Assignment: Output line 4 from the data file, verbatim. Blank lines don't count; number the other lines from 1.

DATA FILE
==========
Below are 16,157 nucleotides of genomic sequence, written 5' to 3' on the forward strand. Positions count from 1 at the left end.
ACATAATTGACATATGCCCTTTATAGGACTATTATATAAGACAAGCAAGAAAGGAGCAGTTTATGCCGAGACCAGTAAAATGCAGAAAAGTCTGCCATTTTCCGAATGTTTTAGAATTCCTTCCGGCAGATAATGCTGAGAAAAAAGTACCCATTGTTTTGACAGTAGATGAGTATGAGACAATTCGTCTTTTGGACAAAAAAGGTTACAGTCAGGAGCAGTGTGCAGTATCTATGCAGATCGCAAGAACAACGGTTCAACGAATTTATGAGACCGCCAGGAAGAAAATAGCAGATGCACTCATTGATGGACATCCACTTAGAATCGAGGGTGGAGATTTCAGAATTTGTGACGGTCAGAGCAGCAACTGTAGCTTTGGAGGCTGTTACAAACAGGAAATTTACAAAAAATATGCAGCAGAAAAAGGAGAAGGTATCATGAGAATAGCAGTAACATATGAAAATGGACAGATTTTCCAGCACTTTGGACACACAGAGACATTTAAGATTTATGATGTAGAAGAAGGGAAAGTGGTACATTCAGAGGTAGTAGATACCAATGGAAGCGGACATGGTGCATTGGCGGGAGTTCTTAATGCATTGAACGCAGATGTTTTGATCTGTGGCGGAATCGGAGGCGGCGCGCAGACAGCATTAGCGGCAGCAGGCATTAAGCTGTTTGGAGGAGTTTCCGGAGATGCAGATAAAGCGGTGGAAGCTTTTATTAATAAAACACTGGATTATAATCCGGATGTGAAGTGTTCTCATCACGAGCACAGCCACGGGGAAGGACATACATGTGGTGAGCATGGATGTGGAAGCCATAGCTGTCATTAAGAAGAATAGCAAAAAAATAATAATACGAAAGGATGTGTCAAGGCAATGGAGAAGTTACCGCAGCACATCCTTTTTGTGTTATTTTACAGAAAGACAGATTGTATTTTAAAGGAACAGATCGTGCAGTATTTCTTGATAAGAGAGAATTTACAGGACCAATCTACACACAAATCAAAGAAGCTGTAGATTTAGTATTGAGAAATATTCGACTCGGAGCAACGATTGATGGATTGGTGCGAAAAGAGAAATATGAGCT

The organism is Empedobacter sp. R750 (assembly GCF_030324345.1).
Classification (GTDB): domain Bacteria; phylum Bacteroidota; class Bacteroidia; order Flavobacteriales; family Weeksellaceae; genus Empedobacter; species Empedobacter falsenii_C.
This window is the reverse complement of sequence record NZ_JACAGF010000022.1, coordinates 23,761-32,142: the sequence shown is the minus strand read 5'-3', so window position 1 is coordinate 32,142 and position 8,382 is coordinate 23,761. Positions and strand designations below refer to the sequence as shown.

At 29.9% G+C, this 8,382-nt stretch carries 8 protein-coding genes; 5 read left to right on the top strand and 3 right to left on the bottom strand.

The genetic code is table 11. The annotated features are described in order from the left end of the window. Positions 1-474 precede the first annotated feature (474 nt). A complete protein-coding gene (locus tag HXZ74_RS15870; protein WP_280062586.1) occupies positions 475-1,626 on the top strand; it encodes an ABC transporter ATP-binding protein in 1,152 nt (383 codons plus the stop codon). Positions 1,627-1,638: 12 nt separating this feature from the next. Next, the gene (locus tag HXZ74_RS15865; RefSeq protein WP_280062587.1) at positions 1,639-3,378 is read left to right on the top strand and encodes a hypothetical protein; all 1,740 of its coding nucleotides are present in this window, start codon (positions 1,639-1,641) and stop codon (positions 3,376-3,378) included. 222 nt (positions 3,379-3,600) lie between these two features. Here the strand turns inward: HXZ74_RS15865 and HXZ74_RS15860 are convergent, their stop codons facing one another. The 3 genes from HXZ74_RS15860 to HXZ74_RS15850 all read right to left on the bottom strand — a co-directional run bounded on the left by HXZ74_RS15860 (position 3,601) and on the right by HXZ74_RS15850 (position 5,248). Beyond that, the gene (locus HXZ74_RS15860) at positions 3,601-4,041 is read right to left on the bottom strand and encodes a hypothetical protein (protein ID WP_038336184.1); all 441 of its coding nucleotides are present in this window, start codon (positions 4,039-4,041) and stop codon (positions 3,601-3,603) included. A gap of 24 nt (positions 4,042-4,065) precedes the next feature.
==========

Classification (GTDB): domain Bacteria; phylum Bacteroidota; class Bacteroidia; order Flavobacteriales; family Weeksellaceae; genus Empedobacter; species Empedobacter falsenii_C.